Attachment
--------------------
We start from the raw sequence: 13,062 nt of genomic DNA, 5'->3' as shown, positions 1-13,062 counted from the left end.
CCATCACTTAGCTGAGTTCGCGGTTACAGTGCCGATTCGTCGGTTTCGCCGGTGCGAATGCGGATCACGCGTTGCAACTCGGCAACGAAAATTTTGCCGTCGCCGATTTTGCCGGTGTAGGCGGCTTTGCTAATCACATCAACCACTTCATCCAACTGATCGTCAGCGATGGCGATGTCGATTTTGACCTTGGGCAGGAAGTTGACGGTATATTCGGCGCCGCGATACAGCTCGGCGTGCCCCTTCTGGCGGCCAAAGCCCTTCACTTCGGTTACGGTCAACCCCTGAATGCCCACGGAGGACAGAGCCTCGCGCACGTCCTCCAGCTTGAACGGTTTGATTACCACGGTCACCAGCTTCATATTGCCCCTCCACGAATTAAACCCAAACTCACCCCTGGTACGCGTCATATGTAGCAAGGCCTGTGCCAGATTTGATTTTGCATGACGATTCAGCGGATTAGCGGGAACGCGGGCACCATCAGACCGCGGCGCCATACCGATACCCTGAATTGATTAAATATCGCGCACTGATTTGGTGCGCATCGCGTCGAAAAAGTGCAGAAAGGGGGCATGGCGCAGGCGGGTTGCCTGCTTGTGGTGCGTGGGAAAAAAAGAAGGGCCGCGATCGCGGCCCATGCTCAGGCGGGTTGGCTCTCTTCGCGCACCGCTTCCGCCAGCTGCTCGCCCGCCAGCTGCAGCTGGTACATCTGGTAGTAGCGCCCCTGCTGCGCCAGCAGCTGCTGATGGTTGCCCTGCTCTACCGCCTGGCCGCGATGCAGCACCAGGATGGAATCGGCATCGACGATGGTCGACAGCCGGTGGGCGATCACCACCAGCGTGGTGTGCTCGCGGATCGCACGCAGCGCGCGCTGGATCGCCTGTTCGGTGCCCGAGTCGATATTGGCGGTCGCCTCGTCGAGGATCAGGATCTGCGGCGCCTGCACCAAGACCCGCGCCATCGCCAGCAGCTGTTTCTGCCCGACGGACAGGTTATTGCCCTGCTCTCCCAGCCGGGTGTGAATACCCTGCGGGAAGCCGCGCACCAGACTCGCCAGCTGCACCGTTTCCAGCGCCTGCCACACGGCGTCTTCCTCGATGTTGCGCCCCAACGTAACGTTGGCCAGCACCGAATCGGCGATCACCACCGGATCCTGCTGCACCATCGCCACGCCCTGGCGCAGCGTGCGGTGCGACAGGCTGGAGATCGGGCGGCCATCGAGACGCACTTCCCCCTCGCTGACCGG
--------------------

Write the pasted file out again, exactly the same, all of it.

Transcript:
We start from the raw sequence: 13,062 nt of genomic DNA, 5'->3' as shown, positions 1-13,062 counted from the left end.
CCATCACTTAGCTGAGTTCGCGGTTACAGTGCCGATTCGTCGGTTTCGCCGGTGCGAATGCGGATCACGCGTTGCAACTCGGCAACGAAAATTTTGCCGTCGCCGATTTTGCCGGTGTAGGCGGCTTTGCTAATCACATCAACCACTTCATCCAACTGATCGTCAGCGATGGCGATGTCGATTTTGACCTTGGGCAGGAAGTTGACGGTATATTCGGCGCCGCGATACAGCTCGGCGTGCCCCTTCTGGCGGCCAAAGCCCTTCACTTCGGTTACGGTCAACCCCTGAATGCCCACGGAGGACAGAGCCTCGCGCACGTCCTCCAGCTTGAACGGTTTGATTACCACGGTCACCAGCTTCATATTGCCCCTCCACGAATTAAACCCAAACTCACCCCTGGTACGCGTCATATGTAGCAAGGCCTGTGCCAGATTTGATTTTGCATGACGATTCAGCGGATTAGCGGGAACGCGGGCACCATCAGACCGCGGCGCCATACCGATACCCTGAATTGATTAAATATCGCGCACTGATTTGGTGCGCATCGCGTCGAAAAAGTGCAGAAAGGGGGCATGGCGCAGGCGGGTTGCCTGCTTGTGGTGCGTGGGAAAAAAAGAAGGGCCGCGATCGCGGCCCATGCTCAGGCGGGTTGGCTCTCTTCGCGCACCGCTTCCGCCAGCTGCTCGCCCGCCAGCTGCAGCTGGTACATCTGGTAGTAGCGCCCCTGCTGCGCCAGCAGCTGCTGATGGTTGCCCTGCTCTACCGCCTGGCCGCGATGCAGCACCAGGATGGAATCGGCATCGACGATGGTCGACAGCCGGTGGGCGATCACCACCAGCGTGGTGTGCTCGCGGATCGCACGCAGCGCGCGCTGGATCGCCTGTTCGGTGCCCGAGTCGATATTGGCGGTCGCCTCGTCGAGGATCAGGATCTGCGGCGCCTGCACCAAGACCCGCGCCATCGCCAGCAGCTGTTTCTGCCCGACGGACAGGTTATTGCCCTGCTCTCCCAGCCGGGTGTGAATACCCTGCGGGAAGCCGCGCACCAGACTCGCCAGCTGCACCGTTTCCAGCGCCTGCCACACGGCGTCTTCCTCGATGTTGCGCCCCAACGTAACGTTGGCCAGCACCGAATCGGCGATCACCACCGGATCCTGCTGCACCATCGCCACGCCCTGGCGCAGCGTGCGGTGCGACAGGCTGGAGATCGGGCGGCCATCGAGACGCACTTCCCCCTCGCTGACCGG